Click on the "Read the rest of this entry" link below for more.

In fact, given the current economy, and the stress that Microsoft is now under to retain market share and preserve its bread and butter business -- Windows and Office -- that maybe it is time for the company to reconsider whether or not operating a Macintosh Business Unit is really such a good idea.

We've all heard about the supposed obsession that Microsoft's CEO Steve Ballmer has had for "Killing Google". I think that energy is misdirected -- they should be focusing their efforts on Killing Apple instead and hurting them in their worst time of crisis. I know, it's a reptilian, bloodthirsty, and horrible thing to propose -- to pick on Apple when Steve Jobs is sick and everyone is worried about whether or not the company can weather the economic downturn with its luxury products. Exactly. I propose that you return to doing what you do best, Microsoft -- being bloodthirsty.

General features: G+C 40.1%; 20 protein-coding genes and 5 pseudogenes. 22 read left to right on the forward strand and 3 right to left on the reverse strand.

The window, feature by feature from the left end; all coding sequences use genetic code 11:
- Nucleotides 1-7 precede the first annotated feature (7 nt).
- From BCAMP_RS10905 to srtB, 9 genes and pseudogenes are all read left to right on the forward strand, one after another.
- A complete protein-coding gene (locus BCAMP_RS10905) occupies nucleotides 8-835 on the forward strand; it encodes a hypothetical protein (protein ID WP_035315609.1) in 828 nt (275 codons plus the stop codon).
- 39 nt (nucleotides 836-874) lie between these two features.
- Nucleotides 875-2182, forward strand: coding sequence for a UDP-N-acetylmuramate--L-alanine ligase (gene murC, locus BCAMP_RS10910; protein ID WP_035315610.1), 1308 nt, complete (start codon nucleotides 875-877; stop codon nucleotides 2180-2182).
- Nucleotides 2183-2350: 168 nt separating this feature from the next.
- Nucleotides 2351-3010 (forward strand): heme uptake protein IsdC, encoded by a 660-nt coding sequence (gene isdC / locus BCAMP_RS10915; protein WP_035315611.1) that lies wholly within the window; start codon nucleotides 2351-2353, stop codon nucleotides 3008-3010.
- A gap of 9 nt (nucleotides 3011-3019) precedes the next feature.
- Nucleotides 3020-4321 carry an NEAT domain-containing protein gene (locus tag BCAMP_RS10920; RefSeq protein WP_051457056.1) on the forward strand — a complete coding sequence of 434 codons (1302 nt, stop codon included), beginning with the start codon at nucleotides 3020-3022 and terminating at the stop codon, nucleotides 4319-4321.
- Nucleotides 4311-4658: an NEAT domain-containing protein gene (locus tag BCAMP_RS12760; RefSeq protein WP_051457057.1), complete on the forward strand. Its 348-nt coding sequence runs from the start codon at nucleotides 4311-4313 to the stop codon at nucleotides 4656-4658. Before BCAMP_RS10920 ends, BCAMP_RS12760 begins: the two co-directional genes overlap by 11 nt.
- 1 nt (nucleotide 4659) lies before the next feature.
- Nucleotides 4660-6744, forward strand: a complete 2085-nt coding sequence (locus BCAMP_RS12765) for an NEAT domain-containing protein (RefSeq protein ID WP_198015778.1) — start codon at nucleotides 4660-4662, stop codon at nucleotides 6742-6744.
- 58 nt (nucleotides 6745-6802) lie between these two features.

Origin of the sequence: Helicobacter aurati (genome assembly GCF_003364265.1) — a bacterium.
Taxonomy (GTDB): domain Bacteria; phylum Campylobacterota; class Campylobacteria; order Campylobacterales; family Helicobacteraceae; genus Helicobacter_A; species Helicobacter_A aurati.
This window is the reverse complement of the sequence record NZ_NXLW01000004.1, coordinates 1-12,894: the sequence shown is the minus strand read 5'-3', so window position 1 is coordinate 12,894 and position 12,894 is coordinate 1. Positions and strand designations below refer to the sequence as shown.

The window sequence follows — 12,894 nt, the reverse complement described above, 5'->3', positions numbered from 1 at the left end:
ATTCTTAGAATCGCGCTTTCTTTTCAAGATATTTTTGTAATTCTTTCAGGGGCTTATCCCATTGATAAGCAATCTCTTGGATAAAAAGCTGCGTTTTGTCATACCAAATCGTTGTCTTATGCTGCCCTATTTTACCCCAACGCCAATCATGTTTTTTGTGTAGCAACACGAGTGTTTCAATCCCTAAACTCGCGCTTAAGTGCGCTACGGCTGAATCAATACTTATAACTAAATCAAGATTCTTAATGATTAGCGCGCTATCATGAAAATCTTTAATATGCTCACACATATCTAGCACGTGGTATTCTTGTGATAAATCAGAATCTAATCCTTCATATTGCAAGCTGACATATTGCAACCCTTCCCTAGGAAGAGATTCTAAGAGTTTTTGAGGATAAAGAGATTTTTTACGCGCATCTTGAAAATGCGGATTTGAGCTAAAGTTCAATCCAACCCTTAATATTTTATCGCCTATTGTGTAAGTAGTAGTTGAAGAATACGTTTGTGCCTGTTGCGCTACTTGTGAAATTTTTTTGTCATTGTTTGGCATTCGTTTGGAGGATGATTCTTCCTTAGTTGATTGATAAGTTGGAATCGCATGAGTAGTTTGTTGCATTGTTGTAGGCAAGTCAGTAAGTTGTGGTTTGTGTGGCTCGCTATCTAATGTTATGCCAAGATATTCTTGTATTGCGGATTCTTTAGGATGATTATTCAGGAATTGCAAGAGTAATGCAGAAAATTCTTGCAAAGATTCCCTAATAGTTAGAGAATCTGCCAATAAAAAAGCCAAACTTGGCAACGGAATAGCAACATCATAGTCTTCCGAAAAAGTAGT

I know, I know, Microsoft made a 5-year commitment back in January of 2006 to Apple to continue to produce Office and other products such as Entourage for Mac until 2011. But 2006 is not 2009, at least in terms of it being an environment in which Microsoft can continue to try to be all things to all people, Even Microsoft is no longer immune to the effects of the economy, and that comes straight from the mouth of the company's own CEO, Steve Ballmer.  A large portion of the Microsoft Games unit was recently deep sixed, and there are rumors that the Zune division is also going to be eliminated as well. Sure, one could argue that the Mac Business Unit is profitable and the others are not, but profitable at what cost?